Law360 (June 19, 2020, 1:44 PM EDT) -- A New Jersey federal judge knocked out a gym's bid for permission to operate as it litigates its constitutional challenge to Gov. Phil Murphy's COVID-19 business shutdown orders, reasoning Friday that the battle belongs in state court.
During a hearing held via Zoom, U.S. District Judge Robert B. Kugler declined to grant an injunction to Atilis Gym Bellmawr LLC over its objections that gyms have been arbitrarily excluded from the types of businesses allowed to operate during the state's phased reopening. Instead, Judge Kugler sided with the state's contention that the federal lawsuit is precluded by a doctrine barring federal courts from hearing civil claims arising from state court prosecutions.
Atilis is already facing summonses and a civil action in state court for opening in defiance of Murphy's nonessential business ban during the pandemic, Judge Kugler noted. The gym should have lodged its constitutional argument in the form of a state court appeal of the matters already underway in that forum, but the gym indicated it wasn't going to, the jurist concluded.
"It's hard for me to conclude there's irreparable harm when they really haven't done much to exercise their rights," Judge Kugler said, citing the standard for consideration of preliminary injunctive relief.
To enjoin the state from enforcing the shutdown orders could lead to more outbreaks of the coronavirus, which has "terrible consequences for society," Judge Kugler said. New Jersey's shutdown and similar orders by other governments were based on recommendations by scientists and doctors, the judge said.
Judge Kugler also rejected Atilis' argument that the orders favor certain business sectors over others, noting that some businesses had advantages over others in capitalism. He cited the example of tax credits for the manufacture of electric vehicles, doubting the incentives could form the basis of a court claim for traditional automakers like Ford.
But this is a case of first impression, Atilis attorney James G. Mermigis told the court.
"Basically, the governor has unprecedented powers — tyrannical powers, in my opinion — to do what he wants without any oversight," Mermigis said.
During the hearing, Mermigis argued that Murphy has allowed for personal care businesses like hair salons, barber shops, tattoo parlors and tanning salons to open, with capacity limits, on June 22. But the governor has yet to set an opening date for gyms, contrary to at least 30 other states that have done so, Mermigis said.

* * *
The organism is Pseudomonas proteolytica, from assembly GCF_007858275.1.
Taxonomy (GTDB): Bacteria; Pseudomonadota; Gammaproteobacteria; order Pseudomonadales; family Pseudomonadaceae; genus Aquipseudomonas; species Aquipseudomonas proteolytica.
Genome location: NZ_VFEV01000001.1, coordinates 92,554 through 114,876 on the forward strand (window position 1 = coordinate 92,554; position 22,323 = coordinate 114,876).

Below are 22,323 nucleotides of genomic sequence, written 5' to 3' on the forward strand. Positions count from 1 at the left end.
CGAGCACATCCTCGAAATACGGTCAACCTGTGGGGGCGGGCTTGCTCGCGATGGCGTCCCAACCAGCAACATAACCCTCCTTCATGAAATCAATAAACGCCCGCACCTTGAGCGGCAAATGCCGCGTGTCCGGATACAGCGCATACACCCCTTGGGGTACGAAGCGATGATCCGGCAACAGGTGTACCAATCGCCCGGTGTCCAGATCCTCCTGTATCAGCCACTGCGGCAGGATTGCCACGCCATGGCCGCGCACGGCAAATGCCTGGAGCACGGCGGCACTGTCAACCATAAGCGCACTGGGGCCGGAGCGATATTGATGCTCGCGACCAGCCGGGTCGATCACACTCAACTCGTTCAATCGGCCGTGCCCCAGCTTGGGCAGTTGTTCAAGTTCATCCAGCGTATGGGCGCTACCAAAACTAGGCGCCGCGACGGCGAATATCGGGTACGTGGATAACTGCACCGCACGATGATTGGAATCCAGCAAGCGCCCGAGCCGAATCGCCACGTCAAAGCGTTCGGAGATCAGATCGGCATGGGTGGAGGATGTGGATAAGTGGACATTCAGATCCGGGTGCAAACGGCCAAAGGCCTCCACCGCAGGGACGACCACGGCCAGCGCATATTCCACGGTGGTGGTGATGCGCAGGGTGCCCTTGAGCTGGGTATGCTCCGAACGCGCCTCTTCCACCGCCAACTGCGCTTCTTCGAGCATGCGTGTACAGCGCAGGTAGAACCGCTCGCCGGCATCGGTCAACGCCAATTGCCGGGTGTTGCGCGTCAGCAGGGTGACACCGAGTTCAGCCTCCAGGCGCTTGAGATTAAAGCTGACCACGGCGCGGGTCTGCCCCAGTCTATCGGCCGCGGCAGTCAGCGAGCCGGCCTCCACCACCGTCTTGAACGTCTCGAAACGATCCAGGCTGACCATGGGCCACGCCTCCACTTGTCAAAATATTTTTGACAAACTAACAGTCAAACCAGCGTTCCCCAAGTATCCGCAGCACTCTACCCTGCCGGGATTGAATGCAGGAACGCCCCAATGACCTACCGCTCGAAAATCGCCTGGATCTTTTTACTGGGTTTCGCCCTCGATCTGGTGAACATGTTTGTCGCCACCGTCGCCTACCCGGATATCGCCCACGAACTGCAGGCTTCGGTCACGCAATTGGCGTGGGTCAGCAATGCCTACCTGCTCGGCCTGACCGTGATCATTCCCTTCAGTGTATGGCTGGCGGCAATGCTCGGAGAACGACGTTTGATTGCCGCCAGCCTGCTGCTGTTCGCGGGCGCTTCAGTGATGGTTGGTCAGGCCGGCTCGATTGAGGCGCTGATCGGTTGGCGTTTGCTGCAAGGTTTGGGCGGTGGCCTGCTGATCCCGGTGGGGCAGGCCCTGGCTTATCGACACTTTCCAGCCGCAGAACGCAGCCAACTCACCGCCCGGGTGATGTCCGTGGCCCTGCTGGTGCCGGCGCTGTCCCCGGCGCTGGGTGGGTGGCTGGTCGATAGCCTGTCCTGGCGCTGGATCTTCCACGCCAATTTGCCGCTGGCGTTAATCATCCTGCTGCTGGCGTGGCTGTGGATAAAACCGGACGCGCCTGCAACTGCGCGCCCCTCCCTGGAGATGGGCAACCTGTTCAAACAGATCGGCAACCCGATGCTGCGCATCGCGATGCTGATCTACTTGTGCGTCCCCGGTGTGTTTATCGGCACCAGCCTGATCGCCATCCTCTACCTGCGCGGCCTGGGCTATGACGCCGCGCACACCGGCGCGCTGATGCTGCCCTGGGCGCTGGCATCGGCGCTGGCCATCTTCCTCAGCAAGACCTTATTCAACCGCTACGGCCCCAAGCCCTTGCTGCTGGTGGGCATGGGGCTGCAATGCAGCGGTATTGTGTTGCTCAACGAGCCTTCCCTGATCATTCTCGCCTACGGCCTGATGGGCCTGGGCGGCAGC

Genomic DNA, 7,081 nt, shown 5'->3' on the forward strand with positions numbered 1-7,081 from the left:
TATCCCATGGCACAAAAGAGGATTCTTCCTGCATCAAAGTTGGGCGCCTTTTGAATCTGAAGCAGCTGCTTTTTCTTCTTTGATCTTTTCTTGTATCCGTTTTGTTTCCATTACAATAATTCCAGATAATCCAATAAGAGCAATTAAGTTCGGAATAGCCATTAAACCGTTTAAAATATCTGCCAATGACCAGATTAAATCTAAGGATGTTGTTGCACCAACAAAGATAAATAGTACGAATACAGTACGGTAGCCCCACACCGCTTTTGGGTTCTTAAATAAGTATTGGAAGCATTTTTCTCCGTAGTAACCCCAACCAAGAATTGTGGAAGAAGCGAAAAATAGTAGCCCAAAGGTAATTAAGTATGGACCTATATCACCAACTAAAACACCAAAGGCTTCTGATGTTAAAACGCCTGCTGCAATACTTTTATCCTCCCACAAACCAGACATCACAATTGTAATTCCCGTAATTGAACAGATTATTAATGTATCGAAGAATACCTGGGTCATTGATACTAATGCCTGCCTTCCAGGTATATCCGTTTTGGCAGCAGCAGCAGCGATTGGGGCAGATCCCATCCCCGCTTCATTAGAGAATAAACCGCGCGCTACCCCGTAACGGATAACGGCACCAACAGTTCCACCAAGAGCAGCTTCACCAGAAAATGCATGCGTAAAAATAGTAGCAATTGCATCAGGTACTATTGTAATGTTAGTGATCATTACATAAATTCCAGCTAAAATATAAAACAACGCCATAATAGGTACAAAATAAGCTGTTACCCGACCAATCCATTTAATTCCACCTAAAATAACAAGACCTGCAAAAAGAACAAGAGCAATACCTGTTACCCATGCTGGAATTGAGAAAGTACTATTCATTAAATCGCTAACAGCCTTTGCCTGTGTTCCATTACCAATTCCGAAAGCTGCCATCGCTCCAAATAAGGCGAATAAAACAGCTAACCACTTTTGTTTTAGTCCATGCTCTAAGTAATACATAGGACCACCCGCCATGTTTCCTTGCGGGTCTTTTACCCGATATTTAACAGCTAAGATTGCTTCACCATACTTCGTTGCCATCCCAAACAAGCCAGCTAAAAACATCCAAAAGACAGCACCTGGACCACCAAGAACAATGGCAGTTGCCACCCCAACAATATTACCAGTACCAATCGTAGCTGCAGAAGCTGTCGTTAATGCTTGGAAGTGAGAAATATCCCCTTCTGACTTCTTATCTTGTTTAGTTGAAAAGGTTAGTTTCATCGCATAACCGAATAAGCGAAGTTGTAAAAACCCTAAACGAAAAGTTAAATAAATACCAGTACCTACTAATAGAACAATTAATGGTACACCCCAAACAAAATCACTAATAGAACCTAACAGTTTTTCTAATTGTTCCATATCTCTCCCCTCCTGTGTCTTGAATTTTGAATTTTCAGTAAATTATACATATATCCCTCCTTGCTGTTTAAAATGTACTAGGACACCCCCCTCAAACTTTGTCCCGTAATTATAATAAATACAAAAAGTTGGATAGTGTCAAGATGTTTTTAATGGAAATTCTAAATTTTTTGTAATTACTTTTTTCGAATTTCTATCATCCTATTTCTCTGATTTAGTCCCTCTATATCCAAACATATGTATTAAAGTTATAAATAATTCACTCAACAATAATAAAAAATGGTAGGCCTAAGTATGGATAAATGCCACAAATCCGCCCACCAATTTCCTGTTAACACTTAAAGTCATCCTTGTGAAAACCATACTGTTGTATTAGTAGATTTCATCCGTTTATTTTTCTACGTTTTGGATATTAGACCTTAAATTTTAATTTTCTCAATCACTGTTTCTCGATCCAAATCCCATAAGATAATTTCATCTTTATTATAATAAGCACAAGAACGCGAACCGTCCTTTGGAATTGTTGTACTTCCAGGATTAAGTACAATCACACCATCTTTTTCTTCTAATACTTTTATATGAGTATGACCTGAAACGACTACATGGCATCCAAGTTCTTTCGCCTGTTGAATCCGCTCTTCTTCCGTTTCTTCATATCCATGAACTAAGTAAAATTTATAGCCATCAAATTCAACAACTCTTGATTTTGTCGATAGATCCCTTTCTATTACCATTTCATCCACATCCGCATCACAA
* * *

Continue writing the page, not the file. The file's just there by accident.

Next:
Atilis can afford better social distancing than those other types of businesses given its 14,000-square-foot space with 25-foot-high ceilings, according to Mermigis.
Mermigis further argued that when the shutdown orders came down in March, Atilis' owners turned the facility into a "fortress" of precautionary measures. Machines were spaced 6 feet apart, everyone got a disinfectant bottle and a thermal scanner was installed to take temperatures of those seeking to enter, Mermigis said.
Justifying the forum for the gym's lawsuit against the state, Mermigis said the purpose of filing it in federal court was so that the litigation could have a neutral arbiter.
The litigation stems from Murphy's mid-March directive to shut down all nonessential businesses and limit the operations of others in order to contain the spread of the coronavirus. Murphy has justified the shutdown orders during daily press updates about the coronavirus case count and death toll, frequently emphasizing the need for social distancing.
Atilis made local and national headlines after it reopened May 18 and co-owner Ian Smith became a vocal critic of Murphy's orders, appearing on the Fox News show "Tucker Carlson Tonight" and drawing coverage from Philadelphia-area newspapers and TV news stations.
Police issued summonses after the gym continued to defy health officials' orders to close, and the state filed a civil action enjoining it from opening. Atilis responded with a May 26 lawsuit in federal court targeting Murphy's original March shutdown order and two 30-day extensions Murphy signed in May amid the continuing pandemic.
The gym claimed the orders run afoul of federal civil rights laws as well as the due process and equal protection clauses of the Fifth and 14th amendments to the U.S. Constitution. Atilis warned that the orders would inflict "massive and widespread economic damage" if left intact.
In opposition to the gym's preliminary injunction request to open while the lawsuit plays out, the state invoked the 1971 U.S. Supreme Court case of Younger v. Harris, which held that federal courts must abstain from hearing civil claims arising from matters already being addressed in state court.
After the hearing Friday, Atilis attorney Christopher Arzberger of Russell Friedman Law Group said he was disappointed in the ruling but planned on pursuing an appeal in the state Appellate Division, as the judge had advised.
The gym is represented by Christopher Arzberger of the Russell Friedman Law Group LLP and James G. Mermigis of The Mermigis Law Group PC.
The state is represented by New Jersey Attorney General Gurbir S. Grewal, Assistant Attorneys General Jeremy M. Feigenbaum, Daniel M. Vannella and Michael C. Walters, and Deputy Attorneys General Deborah A. Hay, Bryan Edward Lucas, Robert J. McGuire, Jessica Jannetti Sampoli and Michael R. Sarno.
The case is Atilis Gym Bellmawr LLC v. Philip D. Murphy et al., case number 1:20-cv-06347, in the U.S. District Court for the District of New Jersey.
--Editing by Abbie Sarfo.
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